With me the effect of negative ads is inversely proportional to the level of the race.
With a president, for instance, you're looking at a multi-billion dollar election cycle that involves both the candidates spending tens if not hundreds of millions of dollars getting their/name/message/brand out there, the parties spending hundreds of millions more to back their guy, PACs running ads both pro and con, the Commission on Presidential Debates doing their thing, and media of all sorts spending hundreds of millions, if not billions more, drilling down in to the candidates to find what's really there.
Plus you're generally looking at folks who have long careers in politics or industry and accessible records which are demonstrative of the policy positions they take and the politics they employ and personal histories that help you get a feel for the candidates' character.
I don't want or need negative campaign ads in such a case and to the small extent that I'm exposed to them the charges they make are usually pretty easy to substantiate or debunk.
Where I think negative ads probably have more of an effect is all the way down the government ladder at the municipal level.
If Candidate A sends me a glossy brochure explaining how Candidate B has been involved in, say, an effort to grant additional local land use to a mining company that does a lot of blasting in town and has been offering them a 20 year tax abatement on the use of that land in order to bring a half dozen more jobs in to the community, I'd probably actually take notice of something like that and consider it when casting my vote.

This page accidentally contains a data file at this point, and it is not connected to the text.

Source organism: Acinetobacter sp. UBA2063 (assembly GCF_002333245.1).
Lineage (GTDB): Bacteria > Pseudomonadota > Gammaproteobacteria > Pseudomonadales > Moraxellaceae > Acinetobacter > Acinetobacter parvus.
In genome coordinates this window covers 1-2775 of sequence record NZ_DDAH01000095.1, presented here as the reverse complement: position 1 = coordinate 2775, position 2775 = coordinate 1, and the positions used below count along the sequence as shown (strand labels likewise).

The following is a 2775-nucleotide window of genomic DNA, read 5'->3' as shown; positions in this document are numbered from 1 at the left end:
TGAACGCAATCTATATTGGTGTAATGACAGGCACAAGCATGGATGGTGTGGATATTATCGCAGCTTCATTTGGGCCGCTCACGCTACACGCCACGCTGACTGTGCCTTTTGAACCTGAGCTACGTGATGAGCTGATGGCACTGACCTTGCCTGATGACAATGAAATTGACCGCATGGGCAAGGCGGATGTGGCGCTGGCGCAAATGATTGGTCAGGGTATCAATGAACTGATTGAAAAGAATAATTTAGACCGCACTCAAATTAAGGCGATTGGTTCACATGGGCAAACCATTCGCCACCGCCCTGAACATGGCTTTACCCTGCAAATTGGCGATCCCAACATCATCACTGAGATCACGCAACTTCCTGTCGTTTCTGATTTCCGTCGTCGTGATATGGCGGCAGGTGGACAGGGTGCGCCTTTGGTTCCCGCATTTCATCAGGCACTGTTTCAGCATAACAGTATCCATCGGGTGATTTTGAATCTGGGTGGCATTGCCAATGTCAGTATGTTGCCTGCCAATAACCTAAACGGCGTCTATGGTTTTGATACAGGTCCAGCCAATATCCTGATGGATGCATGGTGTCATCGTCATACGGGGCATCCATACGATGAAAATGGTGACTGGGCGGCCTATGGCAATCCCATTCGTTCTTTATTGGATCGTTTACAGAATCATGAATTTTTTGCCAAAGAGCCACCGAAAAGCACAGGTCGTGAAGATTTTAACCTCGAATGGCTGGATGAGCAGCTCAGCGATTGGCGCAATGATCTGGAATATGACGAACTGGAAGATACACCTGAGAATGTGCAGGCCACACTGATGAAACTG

I don't like the blasting that currently goes on and I don't think our community needs six new jobs which, effectively, would be paid for by the current citizens of the town through deferred tax revenue through a point in time well past the point where I expect I will have sold my current home in this community and moved elsewhere.
So a bug has been planted in my head that sort of turns me off to Candidate B but the race is at such a low level and the candidates are, relatively speaking, so unknown and so campaign-fund-poor that it's unlikely I'll ever hear a rebuttal from Candidate B or have access through research to the kind of information I'd need to debunk the claims on my own.
In the case of a president/Senator/governor negative ads are a waste but in a municipal election they could be a game changer.